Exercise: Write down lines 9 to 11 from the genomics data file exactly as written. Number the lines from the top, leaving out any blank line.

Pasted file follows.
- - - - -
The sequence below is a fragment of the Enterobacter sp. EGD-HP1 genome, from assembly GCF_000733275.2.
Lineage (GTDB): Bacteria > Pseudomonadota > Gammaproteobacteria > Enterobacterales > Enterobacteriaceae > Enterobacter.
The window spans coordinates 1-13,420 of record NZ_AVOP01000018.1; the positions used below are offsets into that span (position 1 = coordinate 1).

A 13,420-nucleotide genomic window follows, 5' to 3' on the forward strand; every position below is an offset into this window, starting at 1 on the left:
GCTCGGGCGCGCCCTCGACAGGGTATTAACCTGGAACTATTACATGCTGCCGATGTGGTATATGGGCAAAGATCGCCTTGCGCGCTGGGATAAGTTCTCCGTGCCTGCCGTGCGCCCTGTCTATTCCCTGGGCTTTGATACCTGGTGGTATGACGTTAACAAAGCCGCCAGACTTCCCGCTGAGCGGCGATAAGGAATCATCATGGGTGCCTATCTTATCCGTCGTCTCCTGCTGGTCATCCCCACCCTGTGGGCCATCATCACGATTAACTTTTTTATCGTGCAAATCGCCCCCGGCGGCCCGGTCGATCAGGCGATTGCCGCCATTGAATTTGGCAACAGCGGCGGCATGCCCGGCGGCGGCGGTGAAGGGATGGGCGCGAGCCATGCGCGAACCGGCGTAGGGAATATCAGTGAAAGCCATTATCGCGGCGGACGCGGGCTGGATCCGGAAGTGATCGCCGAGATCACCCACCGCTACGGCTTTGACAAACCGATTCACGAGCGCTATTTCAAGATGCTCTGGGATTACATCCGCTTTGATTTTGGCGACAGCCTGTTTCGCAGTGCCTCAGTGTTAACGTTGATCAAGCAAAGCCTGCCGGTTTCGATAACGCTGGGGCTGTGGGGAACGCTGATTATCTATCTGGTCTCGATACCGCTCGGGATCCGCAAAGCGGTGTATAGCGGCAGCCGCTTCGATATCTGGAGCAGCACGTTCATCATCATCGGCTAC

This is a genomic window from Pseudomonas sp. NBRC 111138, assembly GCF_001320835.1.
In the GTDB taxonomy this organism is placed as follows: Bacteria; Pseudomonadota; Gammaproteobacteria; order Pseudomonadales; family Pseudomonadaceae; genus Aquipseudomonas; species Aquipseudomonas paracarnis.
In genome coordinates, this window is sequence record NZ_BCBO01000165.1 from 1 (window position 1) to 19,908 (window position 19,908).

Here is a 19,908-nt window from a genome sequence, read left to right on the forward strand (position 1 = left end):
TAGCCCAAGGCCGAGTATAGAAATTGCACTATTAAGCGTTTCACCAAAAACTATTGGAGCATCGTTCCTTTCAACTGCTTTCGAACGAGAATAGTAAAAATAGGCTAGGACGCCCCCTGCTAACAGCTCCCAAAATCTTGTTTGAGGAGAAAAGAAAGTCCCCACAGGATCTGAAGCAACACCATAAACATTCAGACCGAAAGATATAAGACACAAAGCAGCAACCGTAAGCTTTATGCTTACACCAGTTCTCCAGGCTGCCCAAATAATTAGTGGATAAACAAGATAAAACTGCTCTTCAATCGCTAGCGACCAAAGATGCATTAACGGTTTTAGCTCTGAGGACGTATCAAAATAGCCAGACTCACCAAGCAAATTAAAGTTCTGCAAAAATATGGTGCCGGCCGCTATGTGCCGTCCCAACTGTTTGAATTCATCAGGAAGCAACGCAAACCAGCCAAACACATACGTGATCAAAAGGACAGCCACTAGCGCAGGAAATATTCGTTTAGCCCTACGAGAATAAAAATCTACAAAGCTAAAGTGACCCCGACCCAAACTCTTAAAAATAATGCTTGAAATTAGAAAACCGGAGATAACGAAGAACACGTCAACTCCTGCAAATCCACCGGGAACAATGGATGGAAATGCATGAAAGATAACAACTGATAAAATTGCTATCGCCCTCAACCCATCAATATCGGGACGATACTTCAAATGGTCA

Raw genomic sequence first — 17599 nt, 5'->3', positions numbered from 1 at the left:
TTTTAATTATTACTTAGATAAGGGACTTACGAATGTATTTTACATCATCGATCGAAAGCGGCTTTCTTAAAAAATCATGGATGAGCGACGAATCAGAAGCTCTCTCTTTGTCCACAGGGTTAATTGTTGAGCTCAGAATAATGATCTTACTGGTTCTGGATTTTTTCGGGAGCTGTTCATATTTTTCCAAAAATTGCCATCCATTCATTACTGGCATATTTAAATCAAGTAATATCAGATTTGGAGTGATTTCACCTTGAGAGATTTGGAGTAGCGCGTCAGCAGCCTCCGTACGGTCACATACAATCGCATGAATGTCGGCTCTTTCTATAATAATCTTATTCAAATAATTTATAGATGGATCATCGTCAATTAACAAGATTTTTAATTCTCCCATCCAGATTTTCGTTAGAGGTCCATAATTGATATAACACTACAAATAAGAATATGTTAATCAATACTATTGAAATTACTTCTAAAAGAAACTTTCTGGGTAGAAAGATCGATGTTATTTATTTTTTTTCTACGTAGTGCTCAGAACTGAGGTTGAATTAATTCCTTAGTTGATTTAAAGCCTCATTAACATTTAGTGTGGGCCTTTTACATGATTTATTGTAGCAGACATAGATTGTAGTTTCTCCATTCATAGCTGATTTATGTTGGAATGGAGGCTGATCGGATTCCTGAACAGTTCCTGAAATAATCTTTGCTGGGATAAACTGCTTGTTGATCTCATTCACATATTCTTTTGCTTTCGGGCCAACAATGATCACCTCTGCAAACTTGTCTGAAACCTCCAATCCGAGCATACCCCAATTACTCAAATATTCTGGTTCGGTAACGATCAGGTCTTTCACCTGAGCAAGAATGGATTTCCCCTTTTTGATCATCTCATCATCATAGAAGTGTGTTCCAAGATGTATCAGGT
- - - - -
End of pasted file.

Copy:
Here is a 19,908-nt window from a genome sequence, read left to right on the forward strand (position 1 = left end):
TAGCCCAAGGCCGAGTATAGAAATTGCACTATTAAGCGTTTCACCAAAAACTATTGGAGCATCGTTCCTTTCAACTGCTTTCGAACGAGAATAGTAAAAATAGGCTAGGACGCCCCCTGCTAACAGCTCCCAAAATCTTGTTTGAGGAGAAAAGAAAGTCCCCACAGGATCTGAAGCAACACCATAAACATTCAGACCGAAAGATATAAGACACAAAGCAGCAACCGTAAGCTTTATGCTTACACCAGTTCTCCAGGCTGCCCAAATAATTAGTGGATAAACAAGATAAAACTGCTCTTCAATCGCTAGCGACCAAAGATGCATTAACGGTTTTAGCTCTGAGGACGTATCAAAATAGCCAGACTCACCAAGCAAATTAAAGTTCTGCAAAAATATGGTGCCGGCCGCTATGTGCCGTCCCAACTGTTTGAATTCATCAGGAAGCAACGCAAACCAGCCAAACACATACGTGATCAAAAGGACAGCCACTAGCGCAGGAAATATTCGTTTAGCCCTACGAGAATAAAAATCTACAAAGCTAAAGTGACCCCGACCCAAACTCTTAAAAATAATGCTTGAAATTAGAAAACCGGAGATAACGAAGAACACGTCAACTCCTGCAAATCCACCGGGAACAATGGATGGAAATGCATGAAAGATAACAACTGATAAAATTGCTATCGCCCTCAACCCATCAATATCGGGACGATACTTCAAATGGTCA

Raw genomic sequence first — 17599 nt, 5'->3', positions numbered from 1 at the left: